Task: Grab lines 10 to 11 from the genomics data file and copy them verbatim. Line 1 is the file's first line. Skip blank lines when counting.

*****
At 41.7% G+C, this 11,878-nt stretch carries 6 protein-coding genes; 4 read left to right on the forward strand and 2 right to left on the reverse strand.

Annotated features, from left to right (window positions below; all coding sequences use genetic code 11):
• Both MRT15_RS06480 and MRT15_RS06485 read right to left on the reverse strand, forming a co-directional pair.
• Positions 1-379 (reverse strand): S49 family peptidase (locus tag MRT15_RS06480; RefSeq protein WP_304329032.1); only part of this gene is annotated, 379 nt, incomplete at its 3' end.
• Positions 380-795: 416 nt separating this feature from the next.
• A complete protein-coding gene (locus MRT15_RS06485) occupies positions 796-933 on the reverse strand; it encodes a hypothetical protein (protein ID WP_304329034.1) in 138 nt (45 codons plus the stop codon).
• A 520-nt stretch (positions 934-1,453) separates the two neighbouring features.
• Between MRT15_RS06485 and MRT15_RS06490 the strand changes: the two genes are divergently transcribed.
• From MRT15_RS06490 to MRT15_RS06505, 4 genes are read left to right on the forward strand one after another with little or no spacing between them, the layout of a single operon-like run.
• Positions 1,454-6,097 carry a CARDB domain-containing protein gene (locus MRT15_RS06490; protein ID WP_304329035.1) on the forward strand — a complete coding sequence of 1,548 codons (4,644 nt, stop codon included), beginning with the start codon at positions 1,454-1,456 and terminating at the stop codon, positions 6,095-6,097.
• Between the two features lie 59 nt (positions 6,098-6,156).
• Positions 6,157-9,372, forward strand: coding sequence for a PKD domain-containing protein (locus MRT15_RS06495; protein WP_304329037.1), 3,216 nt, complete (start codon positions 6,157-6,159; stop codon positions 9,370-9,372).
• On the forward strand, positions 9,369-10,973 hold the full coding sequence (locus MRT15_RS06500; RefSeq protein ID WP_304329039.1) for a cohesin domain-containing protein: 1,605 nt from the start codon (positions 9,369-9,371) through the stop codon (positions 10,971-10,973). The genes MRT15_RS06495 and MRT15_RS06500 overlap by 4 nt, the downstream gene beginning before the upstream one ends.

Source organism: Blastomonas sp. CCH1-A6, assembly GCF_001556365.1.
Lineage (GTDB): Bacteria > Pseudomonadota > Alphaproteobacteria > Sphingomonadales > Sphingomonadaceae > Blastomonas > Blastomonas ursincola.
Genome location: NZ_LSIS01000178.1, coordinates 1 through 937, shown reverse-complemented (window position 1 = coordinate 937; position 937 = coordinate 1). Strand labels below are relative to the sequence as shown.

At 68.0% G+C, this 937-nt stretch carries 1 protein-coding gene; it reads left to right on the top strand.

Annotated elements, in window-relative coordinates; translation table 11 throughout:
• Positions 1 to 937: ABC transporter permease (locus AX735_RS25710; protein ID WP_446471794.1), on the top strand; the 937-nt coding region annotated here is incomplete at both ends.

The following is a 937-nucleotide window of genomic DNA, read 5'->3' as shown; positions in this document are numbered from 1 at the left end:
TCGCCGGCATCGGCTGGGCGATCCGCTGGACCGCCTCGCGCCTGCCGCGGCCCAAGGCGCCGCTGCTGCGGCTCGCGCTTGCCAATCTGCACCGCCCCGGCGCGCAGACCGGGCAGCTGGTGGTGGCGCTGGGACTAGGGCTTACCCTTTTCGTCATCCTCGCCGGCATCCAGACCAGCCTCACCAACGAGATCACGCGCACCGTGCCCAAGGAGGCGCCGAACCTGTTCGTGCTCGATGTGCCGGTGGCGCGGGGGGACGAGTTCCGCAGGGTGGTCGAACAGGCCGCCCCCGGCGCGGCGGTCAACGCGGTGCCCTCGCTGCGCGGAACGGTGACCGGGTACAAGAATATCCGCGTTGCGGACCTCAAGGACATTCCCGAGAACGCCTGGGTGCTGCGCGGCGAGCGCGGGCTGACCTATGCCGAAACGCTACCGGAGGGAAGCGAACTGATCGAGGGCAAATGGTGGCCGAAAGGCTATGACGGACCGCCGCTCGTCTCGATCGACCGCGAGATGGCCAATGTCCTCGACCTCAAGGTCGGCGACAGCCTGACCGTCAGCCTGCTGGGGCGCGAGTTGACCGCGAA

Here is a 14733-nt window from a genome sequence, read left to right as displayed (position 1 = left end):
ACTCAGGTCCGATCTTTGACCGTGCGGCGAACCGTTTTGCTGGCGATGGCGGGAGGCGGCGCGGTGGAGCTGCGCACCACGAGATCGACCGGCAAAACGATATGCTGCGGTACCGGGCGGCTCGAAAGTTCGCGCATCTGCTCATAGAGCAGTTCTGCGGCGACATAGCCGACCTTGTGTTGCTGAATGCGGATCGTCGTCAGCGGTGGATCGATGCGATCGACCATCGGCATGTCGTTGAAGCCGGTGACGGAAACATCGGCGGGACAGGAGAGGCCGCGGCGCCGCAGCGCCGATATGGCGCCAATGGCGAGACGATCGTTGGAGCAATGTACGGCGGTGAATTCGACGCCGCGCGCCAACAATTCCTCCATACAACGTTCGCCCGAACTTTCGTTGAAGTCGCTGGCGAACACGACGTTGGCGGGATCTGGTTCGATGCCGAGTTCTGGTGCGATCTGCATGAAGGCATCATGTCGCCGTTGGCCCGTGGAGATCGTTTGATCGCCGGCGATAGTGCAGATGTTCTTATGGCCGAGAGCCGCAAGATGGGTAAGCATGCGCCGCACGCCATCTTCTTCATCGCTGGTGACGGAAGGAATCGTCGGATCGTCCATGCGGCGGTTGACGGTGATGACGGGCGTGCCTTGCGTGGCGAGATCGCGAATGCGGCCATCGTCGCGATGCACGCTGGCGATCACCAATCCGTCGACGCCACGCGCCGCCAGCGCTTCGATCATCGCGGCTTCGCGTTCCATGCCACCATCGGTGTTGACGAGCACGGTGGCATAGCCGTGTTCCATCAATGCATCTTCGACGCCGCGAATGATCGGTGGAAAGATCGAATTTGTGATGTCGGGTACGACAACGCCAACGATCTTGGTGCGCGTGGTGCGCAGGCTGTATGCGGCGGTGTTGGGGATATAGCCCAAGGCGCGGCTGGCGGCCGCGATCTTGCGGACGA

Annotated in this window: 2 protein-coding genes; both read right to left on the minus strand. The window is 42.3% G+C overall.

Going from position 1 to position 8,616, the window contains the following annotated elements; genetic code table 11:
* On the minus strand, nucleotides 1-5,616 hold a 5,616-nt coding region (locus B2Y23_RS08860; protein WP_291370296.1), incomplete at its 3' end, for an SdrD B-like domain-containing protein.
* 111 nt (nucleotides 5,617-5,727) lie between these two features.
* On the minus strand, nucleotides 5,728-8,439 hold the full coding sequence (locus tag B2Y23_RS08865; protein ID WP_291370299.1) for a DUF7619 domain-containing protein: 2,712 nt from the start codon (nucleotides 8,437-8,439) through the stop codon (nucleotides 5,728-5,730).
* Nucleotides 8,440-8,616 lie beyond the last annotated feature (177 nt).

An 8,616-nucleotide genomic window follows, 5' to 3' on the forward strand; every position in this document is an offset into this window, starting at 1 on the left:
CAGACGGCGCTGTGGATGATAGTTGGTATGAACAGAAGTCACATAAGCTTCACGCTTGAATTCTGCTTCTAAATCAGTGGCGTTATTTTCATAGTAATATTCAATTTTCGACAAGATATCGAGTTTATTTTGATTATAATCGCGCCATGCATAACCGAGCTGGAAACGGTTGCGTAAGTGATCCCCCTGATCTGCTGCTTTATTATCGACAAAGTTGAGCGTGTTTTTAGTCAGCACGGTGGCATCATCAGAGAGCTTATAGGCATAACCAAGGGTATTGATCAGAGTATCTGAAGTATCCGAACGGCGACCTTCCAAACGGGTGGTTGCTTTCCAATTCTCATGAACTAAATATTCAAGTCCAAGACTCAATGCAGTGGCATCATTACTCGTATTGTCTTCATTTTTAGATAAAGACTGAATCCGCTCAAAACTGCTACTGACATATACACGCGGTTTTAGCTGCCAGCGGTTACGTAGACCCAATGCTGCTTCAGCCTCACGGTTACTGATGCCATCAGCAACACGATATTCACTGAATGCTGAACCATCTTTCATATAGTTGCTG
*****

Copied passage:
• Positions 1,454-6,097 carry a CARDB domain-containing protein gene (locus MRT15_RS06490; protein ID WP_304329035.1) on the forward strand — a complete coding sequence of 1,548 codons (4,644 nt, stop codon included), beginning with the start codon at positions 1,454-1,456 and terminating at the stop codon, positions 6,095-6,097.
• Between the two features lie 59 nt (positions 6,098-6,156).